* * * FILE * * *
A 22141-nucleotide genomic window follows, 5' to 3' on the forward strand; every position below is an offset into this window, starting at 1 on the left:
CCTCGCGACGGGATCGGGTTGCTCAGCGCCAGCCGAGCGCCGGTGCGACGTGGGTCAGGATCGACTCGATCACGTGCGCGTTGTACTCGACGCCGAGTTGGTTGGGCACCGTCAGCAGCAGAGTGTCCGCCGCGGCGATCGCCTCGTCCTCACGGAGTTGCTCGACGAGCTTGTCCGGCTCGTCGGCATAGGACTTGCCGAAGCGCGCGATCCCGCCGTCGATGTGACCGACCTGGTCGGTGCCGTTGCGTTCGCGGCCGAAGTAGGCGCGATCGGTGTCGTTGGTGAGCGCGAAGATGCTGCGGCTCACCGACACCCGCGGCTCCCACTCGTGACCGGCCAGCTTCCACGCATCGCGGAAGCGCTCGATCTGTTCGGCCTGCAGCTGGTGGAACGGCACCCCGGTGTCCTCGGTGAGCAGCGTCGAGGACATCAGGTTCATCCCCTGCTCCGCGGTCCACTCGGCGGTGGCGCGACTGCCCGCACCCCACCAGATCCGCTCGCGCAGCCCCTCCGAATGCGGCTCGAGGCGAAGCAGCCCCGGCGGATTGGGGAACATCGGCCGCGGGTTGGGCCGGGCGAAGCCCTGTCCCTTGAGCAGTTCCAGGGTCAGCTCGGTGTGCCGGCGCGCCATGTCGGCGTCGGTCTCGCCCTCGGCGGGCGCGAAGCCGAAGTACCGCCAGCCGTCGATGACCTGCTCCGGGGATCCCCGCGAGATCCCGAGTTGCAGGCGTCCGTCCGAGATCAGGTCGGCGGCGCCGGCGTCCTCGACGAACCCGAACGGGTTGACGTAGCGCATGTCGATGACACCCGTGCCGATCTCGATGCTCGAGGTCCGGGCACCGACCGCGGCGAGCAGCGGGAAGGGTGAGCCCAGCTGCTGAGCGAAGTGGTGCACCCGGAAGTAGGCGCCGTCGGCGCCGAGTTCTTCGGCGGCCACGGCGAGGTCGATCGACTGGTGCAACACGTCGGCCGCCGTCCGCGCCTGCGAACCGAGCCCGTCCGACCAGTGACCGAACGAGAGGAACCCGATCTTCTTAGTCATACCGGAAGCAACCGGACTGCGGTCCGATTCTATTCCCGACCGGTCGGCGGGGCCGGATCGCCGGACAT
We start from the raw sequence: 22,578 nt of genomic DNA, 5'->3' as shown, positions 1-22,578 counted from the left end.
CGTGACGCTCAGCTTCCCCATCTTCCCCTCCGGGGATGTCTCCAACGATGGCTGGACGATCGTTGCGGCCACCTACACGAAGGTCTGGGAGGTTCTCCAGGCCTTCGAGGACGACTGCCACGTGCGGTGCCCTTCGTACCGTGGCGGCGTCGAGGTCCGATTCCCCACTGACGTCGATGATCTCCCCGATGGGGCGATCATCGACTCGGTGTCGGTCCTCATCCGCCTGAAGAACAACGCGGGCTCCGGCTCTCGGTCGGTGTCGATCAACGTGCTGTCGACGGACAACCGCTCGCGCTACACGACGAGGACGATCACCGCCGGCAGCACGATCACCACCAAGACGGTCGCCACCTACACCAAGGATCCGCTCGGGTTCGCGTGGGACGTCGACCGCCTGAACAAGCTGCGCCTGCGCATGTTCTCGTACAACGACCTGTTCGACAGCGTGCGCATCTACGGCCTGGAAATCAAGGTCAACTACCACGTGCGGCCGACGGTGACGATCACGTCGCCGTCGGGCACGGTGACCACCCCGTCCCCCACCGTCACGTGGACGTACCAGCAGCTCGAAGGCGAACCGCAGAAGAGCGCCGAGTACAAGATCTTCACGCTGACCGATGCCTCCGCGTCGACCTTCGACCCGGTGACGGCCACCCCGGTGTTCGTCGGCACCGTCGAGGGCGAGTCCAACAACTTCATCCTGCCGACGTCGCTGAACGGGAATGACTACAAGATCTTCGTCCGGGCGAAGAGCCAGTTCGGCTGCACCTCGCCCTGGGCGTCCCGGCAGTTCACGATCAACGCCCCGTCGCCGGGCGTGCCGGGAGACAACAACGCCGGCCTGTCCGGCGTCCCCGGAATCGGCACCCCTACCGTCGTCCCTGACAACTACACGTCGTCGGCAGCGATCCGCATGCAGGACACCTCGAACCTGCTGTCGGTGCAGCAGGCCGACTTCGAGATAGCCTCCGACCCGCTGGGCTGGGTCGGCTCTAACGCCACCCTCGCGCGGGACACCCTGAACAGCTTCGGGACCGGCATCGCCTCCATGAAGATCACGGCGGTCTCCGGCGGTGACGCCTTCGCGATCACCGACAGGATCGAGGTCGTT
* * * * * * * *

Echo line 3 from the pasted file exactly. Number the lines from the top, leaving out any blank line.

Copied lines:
We start from the raw sequence: 22,578 nt of genomic DNA, 5'->3' as shown, positions 1-22,578 counted from the left end.